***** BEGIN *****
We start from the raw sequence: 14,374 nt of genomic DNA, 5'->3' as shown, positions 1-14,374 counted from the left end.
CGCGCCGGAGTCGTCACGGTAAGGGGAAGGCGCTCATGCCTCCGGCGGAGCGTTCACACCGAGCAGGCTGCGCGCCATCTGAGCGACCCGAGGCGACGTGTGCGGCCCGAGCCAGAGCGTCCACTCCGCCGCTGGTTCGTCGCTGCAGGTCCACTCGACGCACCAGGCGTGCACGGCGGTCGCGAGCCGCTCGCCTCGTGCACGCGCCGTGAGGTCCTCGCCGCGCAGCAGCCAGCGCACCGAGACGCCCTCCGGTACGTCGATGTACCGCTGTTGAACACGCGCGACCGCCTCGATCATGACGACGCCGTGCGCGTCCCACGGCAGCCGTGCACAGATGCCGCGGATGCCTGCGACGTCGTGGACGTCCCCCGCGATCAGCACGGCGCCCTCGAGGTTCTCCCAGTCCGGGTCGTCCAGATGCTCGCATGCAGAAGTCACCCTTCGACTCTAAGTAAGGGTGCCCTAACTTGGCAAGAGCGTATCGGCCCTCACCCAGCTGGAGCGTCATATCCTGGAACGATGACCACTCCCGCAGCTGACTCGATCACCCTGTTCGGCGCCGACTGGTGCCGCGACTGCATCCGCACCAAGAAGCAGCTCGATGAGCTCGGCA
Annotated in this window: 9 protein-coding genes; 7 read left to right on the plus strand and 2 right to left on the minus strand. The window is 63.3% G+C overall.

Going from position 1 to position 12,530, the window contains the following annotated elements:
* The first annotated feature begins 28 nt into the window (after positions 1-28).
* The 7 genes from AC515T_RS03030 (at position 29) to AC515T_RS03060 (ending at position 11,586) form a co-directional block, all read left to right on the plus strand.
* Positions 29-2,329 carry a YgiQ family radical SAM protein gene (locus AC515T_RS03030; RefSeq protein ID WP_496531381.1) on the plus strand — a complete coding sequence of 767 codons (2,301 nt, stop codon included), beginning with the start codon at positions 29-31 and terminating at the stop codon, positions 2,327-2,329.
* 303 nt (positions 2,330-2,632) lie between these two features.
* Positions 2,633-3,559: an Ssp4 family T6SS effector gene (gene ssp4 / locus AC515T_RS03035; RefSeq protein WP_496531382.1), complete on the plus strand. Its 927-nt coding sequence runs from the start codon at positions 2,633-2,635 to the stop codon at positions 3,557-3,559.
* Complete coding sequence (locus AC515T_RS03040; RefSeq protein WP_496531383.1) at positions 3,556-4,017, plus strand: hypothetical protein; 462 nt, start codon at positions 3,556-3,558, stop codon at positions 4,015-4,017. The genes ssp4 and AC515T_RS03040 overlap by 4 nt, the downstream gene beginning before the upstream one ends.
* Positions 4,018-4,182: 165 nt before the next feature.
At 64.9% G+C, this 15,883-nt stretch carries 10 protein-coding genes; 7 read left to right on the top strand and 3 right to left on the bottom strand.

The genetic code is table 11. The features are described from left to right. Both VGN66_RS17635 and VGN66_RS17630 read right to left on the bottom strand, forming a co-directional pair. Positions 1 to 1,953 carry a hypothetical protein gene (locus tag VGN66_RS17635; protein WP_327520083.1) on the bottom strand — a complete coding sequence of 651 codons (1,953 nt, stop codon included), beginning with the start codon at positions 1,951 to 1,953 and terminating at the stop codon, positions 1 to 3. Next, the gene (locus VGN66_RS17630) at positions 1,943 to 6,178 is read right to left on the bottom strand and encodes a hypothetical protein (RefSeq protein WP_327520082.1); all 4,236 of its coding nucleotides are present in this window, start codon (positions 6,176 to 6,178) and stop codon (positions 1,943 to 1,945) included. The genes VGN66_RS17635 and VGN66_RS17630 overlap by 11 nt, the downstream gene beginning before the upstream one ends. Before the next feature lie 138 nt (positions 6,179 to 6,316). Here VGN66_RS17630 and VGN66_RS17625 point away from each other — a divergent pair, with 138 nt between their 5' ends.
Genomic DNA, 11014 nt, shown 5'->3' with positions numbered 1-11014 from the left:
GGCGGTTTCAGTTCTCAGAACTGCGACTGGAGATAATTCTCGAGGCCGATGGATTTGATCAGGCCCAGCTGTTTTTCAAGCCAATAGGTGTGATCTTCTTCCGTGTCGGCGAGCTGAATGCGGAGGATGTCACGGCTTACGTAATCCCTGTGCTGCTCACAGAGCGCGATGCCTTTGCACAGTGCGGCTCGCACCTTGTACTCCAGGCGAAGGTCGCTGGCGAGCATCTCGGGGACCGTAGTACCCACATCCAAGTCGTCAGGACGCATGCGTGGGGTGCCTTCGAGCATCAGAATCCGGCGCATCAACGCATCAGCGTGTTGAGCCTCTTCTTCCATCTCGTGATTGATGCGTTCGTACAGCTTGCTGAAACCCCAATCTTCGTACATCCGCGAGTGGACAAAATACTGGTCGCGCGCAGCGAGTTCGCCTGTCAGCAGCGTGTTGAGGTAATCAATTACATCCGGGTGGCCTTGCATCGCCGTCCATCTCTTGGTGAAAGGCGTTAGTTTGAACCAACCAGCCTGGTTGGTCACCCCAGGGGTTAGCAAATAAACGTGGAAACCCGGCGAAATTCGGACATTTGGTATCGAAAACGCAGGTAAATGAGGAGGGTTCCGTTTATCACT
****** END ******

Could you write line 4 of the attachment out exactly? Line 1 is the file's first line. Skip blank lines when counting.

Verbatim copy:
Going from position 1 to position 12,530, the window contains the following annotated elements: